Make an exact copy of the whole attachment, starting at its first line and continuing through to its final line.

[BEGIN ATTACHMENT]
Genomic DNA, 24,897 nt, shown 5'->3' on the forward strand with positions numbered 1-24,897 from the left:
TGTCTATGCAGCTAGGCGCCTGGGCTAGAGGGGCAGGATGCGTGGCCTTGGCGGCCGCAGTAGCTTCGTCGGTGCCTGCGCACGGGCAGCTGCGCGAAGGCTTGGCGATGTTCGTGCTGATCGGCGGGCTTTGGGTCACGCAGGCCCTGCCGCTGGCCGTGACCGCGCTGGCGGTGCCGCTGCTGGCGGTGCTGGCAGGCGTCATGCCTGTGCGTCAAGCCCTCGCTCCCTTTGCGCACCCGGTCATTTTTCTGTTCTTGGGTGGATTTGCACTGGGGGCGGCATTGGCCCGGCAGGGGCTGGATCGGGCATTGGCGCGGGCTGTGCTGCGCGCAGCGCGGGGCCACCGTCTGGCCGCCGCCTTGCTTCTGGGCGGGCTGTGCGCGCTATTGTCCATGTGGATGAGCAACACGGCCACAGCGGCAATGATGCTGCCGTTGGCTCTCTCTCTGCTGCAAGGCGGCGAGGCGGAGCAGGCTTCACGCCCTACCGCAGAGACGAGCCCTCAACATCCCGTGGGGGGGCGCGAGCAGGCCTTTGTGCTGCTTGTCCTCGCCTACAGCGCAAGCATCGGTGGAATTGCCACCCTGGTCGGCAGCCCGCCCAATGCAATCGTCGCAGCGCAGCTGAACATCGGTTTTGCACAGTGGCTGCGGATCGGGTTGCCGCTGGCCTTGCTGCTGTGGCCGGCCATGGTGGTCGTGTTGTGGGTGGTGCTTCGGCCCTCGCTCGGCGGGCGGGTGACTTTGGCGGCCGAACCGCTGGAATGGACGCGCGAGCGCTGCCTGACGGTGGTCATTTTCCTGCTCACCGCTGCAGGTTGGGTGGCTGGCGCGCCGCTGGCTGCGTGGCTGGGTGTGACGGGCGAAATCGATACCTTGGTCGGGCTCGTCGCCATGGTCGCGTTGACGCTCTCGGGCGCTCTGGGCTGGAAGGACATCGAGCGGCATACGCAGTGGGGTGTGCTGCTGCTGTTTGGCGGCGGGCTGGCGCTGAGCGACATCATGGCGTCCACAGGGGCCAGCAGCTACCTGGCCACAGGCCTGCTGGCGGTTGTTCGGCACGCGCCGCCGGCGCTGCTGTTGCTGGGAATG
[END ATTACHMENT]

Genomic DNA, 24,897 nt, shown 5'->3' on the forward strand with positions numbered 1-24,897 from the left:
TGTCTATGCAGCTAGGCGCCTGGGCTAGAGGGGCAGGATGCGTGGCCTTGGCGGCCGCAGTAGCTTCGTCGGTGCCTGCGCACGGGCAGCTGCGCGAAGGCTTGGCGATGTTCGTGCTGATCGGCGGGCTTTGGGTCACGCAGGCCCTGCCGCTGGCCGTGACCGCGCTGGCGGTGCCGCTGCTGGCGGTGCTGGCAGGCGTCATGCCTGTGCGTCAAGCCCTCGCTCCCTTTGCGCACCCGGTCATTTTTCTGTTCTTGGGTGGATTTGCACTGGGGGCGGCATTGGCCCGGCAGGGGCTGGATCGGGCATTGGCGCGGGCTGTGCTGCGCGCAGCGCGGGGCCACCGTCTGGCCGCCGCCTTGCTTCTGGGCGGGCTGTGCGCGCTATTGTCCATGTGGATGAGCAACACGGCCACAGCGGCAATGATGCTGCCGTTGGCTCTCTCTCTGCTGCAAGGCGGCGAGGCGGAGCAGGCTTCACGCCCTACCGCAGAGACGAGCCCTCAACATCCCGTGGGGGGGCGCGAGCAGGCCTTTGTGCTGCTTGTCCTCGCCTACAGCGCAAGCATCGGTGGAATTGCCACCCTGGTCGGCAGCCCGCCCAATGCAATCGTCGCAGCGCAGCTGAACATCGGTTTTGCACAGTGGCTGCGGATCGGGTTGCCGCTGGCCTTGCTGCTGTGGCCGGCCATGGTGGTCGTGTTGTGGGTGGTGCTTCGGCCCTCGCTCGGCGGGCGGGTGACTTTGGCGGCCGAACCGCTGGAATGGACGCGCGAGCGCTGCCTGACGGTGGTCATTTTCCTGCTCACCGCTGCAGGTTGGGTGGCTGGCGCGCCGCTGGCTGCGTGGCTGGGTGTGACGGGCGAAATCGATACCTTGGTCGGGCTCGTCGCCATGGTCGCGTTGACGCTCTCGGGCGCTCTGGGCTGGAAGGACATCGAGCGGCATACGCAGTGGGGTGTGCTGCTGCTGTTTGGCGGCGGGCTGGCGCTGAGCGACATCATGGCGTCCACAGGGGCCAGCAGCTACCTGGCCACAGGCCTGCTGGCGGTTGTTCGGCACGCGCCGCCGGCGCTGCTGTTGCTGGGAATG